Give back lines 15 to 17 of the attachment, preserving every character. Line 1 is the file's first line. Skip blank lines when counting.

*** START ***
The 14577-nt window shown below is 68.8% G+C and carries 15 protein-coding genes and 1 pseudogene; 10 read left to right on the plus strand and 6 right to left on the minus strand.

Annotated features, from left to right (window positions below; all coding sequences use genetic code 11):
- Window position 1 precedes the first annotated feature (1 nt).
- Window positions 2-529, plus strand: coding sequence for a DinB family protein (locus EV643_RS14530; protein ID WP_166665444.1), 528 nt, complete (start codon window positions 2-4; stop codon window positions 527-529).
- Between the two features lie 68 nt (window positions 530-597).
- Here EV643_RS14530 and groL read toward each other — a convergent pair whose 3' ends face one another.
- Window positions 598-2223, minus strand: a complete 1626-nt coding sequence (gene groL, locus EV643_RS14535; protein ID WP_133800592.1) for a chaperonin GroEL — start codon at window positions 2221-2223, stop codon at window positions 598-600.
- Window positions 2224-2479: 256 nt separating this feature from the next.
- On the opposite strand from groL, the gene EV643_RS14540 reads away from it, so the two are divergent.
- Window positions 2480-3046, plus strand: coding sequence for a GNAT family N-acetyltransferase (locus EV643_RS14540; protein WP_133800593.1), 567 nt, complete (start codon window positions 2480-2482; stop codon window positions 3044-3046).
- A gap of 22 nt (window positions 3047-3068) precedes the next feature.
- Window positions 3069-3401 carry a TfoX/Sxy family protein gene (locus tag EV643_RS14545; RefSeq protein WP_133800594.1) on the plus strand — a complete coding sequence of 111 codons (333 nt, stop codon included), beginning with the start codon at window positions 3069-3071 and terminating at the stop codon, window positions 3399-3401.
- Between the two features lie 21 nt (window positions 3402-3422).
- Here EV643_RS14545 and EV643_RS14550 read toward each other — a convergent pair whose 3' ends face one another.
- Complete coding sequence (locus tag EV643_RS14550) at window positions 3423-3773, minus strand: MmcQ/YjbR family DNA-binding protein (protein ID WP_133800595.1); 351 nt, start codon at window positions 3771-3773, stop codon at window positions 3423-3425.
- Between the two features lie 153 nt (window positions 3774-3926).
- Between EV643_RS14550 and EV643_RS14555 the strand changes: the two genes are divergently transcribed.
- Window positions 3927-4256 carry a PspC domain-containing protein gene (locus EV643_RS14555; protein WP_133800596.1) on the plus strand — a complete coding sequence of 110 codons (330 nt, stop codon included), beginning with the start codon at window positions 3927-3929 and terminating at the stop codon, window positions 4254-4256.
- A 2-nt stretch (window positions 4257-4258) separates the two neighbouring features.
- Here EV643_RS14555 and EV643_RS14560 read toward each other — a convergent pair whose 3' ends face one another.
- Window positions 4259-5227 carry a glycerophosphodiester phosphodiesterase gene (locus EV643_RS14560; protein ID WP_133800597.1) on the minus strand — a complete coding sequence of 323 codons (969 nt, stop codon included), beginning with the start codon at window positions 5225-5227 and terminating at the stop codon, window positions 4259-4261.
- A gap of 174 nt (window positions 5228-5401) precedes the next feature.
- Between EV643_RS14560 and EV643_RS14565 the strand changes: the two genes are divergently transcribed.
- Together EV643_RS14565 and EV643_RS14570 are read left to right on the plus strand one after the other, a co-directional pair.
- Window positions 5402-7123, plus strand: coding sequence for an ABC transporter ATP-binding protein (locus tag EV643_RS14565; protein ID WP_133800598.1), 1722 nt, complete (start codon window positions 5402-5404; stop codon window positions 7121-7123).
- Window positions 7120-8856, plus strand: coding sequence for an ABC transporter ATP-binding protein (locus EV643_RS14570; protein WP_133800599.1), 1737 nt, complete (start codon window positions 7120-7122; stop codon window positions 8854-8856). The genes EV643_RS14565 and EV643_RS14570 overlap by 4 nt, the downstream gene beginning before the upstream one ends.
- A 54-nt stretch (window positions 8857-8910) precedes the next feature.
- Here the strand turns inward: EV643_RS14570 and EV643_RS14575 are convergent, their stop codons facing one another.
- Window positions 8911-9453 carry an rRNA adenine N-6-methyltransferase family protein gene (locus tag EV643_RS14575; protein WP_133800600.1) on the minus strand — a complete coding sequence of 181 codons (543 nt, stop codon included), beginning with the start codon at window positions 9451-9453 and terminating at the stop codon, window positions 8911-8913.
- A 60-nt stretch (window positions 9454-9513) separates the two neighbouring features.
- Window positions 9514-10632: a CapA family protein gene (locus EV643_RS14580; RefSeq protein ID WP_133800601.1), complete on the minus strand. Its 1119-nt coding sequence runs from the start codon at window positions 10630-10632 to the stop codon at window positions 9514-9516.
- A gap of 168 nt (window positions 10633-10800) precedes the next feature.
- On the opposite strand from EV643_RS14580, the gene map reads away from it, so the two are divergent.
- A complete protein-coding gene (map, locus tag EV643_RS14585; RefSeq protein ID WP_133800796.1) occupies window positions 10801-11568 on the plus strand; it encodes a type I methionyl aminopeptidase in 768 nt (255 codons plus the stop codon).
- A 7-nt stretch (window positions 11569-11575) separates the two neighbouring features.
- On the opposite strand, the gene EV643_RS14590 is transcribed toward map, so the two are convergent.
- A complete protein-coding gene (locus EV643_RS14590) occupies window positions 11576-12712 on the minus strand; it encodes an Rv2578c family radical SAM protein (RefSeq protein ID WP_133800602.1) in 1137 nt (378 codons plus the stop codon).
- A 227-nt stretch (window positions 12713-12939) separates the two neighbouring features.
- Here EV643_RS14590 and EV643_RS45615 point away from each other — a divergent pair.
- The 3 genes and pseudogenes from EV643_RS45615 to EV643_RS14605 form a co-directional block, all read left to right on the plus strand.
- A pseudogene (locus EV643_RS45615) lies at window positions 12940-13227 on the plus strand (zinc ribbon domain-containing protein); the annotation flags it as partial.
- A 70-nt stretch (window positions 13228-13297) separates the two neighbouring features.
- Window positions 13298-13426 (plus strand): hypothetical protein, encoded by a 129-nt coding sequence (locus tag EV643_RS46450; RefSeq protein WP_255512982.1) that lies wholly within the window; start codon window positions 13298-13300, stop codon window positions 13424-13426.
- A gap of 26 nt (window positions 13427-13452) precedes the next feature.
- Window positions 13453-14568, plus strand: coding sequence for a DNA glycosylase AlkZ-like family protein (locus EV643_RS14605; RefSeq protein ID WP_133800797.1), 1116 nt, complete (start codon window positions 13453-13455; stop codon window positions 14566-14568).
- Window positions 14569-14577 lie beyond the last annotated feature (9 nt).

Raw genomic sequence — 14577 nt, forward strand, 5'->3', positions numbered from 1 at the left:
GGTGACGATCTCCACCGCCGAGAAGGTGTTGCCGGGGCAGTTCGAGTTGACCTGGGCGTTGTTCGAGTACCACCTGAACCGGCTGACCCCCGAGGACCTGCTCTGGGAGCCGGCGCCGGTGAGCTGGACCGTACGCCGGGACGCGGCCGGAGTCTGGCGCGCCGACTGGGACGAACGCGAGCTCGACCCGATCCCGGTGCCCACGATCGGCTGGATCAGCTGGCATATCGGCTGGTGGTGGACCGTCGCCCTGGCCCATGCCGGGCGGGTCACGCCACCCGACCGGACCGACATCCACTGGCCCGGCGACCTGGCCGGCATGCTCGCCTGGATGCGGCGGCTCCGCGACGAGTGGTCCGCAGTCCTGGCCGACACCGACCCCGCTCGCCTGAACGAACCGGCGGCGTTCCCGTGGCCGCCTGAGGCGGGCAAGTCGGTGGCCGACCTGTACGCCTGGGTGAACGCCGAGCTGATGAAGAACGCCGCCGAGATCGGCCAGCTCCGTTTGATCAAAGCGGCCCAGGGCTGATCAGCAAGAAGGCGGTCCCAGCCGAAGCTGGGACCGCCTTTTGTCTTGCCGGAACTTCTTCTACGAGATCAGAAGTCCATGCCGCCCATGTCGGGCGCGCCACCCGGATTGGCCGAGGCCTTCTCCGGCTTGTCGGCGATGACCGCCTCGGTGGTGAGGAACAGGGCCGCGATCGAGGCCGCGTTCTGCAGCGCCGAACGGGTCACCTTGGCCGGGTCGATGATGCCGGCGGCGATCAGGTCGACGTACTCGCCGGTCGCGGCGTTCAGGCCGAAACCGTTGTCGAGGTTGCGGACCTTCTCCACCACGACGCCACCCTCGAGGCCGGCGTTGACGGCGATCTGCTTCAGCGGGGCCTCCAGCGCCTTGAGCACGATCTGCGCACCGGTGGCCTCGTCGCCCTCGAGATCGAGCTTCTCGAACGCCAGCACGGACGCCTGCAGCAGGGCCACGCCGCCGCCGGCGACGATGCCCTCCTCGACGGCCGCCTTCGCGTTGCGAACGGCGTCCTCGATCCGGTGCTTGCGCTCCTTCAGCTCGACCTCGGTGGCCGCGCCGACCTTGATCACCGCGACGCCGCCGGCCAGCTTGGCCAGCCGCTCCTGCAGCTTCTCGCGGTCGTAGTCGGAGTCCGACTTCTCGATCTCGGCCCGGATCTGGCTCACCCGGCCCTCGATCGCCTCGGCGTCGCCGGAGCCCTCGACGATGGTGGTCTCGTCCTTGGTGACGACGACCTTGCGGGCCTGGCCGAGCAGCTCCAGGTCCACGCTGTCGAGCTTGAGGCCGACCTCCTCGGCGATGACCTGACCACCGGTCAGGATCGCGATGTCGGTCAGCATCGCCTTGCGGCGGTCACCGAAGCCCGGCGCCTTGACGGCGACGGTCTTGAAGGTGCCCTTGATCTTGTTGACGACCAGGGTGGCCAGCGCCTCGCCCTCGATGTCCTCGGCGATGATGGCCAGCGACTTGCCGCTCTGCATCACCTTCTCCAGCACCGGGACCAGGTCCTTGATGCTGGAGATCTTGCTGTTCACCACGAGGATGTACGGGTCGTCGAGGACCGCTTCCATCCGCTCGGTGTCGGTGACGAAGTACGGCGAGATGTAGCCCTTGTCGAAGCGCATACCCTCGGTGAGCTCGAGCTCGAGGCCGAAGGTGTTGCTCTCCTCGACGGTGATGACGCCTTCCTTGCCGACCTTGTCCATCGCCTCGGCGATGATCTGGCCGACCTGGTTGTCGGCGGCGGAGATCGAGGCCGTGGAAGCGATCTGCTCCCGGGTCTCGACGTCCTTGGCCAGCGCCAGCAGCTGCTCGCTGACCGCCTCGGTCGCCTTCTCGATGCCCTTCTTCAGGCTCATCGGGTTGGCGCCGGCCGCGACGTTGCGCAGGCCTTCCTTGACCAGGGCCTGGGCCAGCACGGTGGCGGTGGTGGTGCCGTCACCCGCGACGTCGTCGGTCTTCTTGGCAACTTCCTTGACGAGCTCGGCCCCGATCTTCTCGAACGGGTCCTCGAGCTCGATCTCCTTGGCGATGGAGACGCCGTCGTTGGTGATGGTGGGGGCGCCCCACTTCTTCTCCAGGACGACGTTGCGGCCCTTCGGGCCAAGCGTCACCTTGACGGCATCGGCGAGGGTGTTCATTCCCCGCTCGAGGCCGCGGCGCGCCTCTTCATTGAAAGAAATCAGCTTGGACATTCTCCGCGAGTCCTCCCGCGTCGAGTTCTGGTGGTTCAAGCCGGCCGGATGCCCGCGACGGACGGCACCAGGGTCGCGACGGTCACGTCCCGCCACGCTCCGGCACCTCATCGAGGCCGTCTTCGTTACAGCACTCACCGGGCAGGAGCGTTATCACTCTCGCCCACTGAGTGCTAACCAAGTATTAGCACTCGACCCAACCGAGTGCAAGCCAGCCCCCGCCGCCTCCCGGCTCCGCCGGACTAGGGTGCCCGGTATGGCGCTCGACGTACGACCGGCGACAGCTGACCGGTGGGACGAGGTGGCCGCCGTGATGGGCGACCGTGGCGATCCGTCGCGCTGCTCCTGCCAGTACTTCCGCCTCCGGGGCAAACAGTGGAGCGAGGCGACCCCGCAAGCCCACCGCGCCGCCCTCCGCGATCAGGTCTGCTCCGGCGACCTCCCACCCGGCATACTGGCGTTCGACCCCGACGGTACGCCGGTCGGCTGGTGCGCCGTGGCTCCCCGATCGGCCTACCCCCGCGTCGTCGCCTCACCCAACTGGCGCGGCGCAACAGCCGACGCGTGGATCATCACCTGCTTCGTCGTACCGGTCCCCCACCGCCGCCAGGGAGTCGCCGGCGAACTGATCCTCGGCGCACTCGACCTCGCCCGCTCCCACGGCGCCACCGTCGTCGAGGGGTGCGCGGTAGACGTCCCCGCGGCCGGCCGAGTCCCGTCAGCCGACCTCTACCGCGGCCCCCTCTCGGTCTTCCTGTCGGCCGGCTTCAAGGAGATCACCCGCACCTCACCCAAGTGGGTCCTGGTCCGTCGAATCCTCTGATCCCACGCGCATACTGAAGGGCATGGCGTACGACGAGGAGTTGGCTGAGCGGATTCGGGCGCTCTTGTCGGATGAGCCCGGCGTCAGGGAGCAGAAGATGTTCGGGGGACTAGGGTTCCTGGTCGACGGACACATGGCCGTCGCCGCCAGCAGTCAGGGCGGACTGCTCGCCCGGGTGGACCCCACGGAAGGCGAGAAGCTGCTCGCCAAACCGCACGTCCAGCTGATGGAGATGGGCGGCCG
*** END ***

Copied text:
- Complete coding sequence (locus tag EV643_RS14550) at window positions 3423-3773, minus strand: MmcQ/YjbR family DNA-binding protein (protein ID WP_133800595.1); 351 nt, start codon at window positions 3771-3773, stop codon at window positions 3423-3425.
- Between the two features lie 153 nt (window positions 3774-3926).
- Between EV643_RS14550 and EV643_RS14555 the strand changes: the two genes are divergently transcribed.